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Iran nuclear deal talks likely to drag on

By Ma Xiaolin | China Daily | Updated: 2021-11-30 07:24


Following his meeting with Rafael Grossi, director-general of the International Atomic Energy Agency, Iranian Foreign Minister Hossein Amir-Abdollahian tweeted on Nov 25 that an agreement between Teheran and the global nuclear watchdog is possible. But he did not say whether Teheran will agree with the United States to revive the Joint Comprehensive Plan of Action, informally known as the Iran nuclear deal.

There are growing signs that Iran has continued its nuclear program on a low level while maintaining transparency, but the negotiations on reviving the Iran nuclear deal seem to have become a marathon without an end in sight.

A new round of talks opened on Monday with Teheran showing a positive attitude, and China, Russia, France, the United Kingdom and Germany keen on guiding the talks toward a positive conclusion. The previous six rounds of talks made certain achievements, laying a foundation for the continuation of the process. But none seems optimistic about the revival of the nuclear deal, especially because both the US and Iran have become cautious, if not more uncompromising.

Iran adopted a "retreat in order to advance" strategy once Joe Biden emerged as the leading Democrat candidate in the presidential campaign, because as Biden had said he would try to revive the Iran nuclear deal. It has adopted a tougher stance, even used geopolitical means such as increasing the number of centrifuges and concentration of enriched uranium, resuming ballistic missile tests, repeatedly stressing that the US should return to the Joint Comprehensive Plan of Action framework without strings attached, and detained a South Korean oil tanker for several months early this year to force South Korea to pay its oil debt-in order to force the US to accept its conditions for the revival of the nuclear deal.

The process to revive the JCPOA reached a critical stage thanks to the efforts of all parties after Biden was elected US president. Biden wants to rejoin the JCPOA but without preconditions, which is effectively a continuation of his predecessor Donald Trump's policy but without the 12 demands former US secretary of state Mike Pompeo set. Iran, on its part, emphasizes that the US stick to the nuclear deal but refuses to hold direct talks with US representatives, putting the US under psychological and moral pressure.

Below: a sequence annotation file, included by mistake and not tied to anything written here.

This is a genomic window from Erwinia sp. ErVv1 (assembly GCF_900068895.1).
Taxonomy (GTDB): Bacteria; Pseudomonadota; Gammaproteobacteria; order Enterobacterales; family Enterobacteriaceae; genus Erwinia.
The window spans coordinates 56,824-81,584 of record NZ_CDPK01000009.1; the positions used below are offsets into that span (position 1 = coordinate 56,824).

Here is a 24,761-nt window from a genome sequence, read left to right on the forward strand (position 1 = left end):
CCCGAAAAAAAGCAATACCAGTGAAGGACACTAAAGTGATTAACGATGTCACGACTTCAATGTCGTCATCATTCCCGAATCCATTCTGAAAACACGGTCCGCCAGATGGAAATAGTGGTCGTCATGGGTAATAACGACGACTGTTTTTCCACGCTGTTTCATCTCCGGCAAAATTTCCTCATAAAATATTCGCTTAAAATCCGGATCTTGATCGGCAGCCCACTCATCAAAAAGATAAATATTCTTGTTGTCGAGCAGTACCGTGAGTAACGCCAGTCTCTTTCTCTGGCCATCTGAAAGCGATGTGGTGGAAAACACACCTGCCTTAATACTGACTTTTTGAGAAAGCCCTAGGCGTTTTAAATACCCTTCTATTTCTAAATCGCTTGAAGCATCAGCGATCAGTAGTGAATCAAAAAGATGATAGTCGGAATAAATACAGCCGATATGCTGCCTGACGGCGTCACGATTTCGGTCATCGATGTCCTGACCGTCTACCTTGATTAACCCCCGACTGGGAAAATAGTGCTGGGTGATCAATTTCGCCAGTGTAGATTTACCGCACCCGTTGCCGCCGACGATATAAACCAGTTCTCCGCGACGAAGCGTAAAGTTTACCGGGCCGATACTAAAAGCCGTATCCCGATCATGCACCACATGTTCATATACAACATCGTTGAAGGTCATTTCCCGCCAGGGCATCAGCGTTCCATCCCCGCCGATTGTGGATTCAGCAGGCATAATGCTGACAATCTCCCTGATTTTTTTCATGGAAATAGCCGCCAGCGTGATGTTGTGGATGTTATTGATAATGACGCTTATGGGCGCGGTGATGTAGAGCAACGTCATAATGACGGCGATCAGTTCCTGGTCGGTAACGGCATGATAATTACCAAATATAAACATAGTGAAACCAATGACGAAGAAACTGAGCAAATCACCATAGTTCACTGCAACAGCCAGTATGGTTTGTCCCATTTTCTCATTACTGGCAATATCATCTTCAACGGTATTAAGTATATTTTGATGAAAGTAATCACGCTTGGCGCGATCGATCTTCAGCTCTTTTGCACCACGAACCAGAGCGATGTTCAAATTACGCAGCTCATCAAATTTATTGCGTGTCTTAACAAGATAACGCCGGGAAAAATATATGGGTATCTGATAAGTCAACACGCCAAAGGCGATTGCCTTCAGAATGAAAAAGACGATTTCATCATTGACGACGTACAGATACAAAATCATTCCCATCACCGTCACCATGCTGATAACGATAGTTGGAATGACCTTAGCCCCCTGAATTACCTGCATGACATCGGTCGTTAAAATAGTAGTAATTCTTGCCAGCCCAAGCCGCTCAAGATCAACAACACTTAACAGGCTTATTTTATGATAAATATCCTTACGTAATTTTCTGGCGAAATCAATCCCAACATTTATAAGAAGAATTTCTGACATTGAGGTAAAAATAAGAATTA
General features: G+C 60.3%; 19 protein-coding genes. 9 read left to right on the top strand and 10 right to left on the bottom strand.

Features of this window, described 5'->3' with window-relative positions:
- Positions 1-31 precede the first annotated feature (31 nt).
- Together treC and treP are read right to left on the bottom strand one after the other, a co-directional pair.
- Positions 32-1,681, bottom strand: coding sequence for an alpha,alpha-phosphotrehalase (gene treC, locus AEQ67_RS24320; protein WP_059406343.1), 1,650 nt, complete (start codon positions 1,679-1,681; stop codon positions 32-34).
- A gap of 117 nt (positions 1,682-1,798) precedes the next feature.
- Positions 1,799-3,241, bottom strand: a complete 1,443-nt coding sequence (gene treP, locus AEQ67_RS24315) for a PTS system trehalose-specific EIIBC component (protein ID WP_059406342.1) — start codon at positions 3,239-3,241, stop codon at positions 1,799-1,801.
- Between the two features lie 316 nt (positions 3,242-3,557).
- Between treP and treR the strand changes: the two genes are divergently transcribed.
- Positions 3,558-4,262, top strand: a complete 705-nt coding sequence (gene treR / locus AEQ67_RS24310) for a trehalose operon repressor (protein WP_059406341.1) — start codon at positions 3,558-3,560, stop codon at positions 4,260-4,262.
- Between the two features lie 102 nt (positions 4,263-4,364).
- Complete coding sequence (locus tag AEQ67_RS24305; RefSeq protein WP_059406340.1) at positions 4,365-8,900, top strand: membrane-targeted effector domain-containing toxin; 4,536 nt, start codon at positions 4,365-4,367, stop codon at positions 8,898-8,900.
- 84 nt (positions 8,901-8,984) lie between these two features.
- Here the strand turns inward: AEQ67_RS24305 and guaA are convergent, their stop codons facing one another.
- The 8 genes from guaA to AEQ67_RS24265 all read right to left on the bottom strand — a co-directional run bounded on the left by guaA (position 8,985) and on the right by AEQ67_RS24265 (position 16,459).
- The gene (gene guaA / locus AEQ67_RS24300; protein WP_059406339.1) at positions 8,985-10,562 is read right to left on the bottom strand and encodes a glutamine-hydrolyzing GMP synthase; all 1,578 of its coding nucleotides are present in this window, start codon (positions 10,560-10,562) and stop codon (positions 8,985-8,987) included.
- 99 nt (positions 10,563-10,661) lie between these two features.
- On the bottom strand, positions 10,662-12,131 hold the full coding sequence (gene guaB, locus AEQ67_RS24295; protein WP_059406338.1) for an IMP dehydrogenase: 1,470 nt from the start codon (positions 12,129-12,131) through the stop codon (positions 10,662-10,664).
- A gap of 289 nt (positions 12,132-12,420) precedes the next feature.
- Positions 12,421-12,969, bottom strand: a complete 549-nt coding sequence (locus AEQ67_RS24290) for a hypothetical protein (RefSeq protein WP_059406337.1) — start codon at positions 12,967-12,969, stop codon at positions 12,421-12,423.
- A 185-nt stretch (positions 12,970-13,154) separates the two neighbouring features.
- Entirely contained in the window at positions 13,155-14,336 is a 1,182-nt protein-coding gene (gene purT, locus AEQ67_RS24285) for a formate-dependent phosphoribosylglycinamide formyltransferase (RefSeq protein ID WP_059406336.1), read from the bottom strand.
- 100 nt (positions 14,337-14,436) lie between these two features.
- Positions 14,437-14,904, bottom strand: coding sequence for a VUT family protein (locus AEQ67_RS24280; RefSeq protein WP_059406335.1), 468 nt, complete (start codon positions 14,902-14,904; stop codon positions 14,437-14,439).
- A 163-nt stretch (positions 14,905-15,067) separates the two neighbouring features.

On the other hand, the Biden administration has been struggling to deal with the impacts of the COVID-19 pandemic and economic woes at home, and the Afghanistan issue, and Russia and China abroad. Perhaps that's why the White House deems a return to the JCPOA less urgent. The low risk of being drawn into a new regional war since the IAEA has been constantly monitoring Iran's nuclear activities may also have prompted the US to pay less attention to the nuclear deal than it deserves.

Besides, Iran has adopted a hard-line policy, even creating a confrontational atmosphere, to warn the US that it has to resolve the nuclear issue, because it assumes the US will lessen its engagement in the Middle East to save energy and resources. Given these possibilities, the Iranian navy and the US fleets confronted each other over the control of an oil tanker in October. Iran even claimed to have thwarted the US' plan to intercept an Iranian tanker and steal Iranian oil while the US downplayed the incident, saying its naval fleet was only supervising the navigation of the Iranian tanker.

The truth could not be verified independently since no other party was present on the scene in the Persian Gulf, making the confrontation a Roshomon-like scenario in international politics. The rhetoric that has emerged can be seen as attempts by both sides to garner favorable public opinion and get the upper hand in the psychological warfare. Teheran has criticized Washington's act of wantonly holding Iranian oil tankers to ransom, saying it is against international law. While the US claims it was overseeing the Iranian tanker's navigation and thus performing its duty according to United Nations resolutions. Actually, they seem to be probing each other's bottom line.

In the past, both the US and Iran have intercepted each other's ships. For example, the US held up ships sailing from Iraq to Iran and vice-versa during the Gulf War, and Iran intercepted the ROK oil tanker and released it only after South Korea paid part of its debt this year.

After the announcement of the latest round of talks, Iran has not only released a video of the US forces trying to steal Iranian oil, but also held massive anti-US rallies to mark the 42nd anniversary of the US embassy takeover in Teheran. Maybe new Iranian President Ebrahim Raisi wants to project his government as a strong anti-US entity at home and approach the new round of talks from a position of strength.

Both Washington and Teheran don't want to be held responsible for ending the Iran nuclear deal or sparking a new war, and yet neither seems to be in a hurry to fully revive the nuclear deal. They are testing each other's will and patience and waiting for the other to blink first.

Moreover, since Biden's approval rating is relatively low and Trump who adopted a tough stance on Iran declaring that he will run for president in 2024, Biden may not risk reviving the JCPOA without strings attached. Especially, since the Democrats don't appear confident of winning the mid-term elections next year, they would want to adopt a tougher Iran policy. So it is likely that the Iran nuclear talks will drag on without bearing fruit.

The author is a senior professor at and dean of the Institute for Studies on the Mediterranean Rim, Zhejiang International Studies University.

The views don't necessarily represent those of China Daily.

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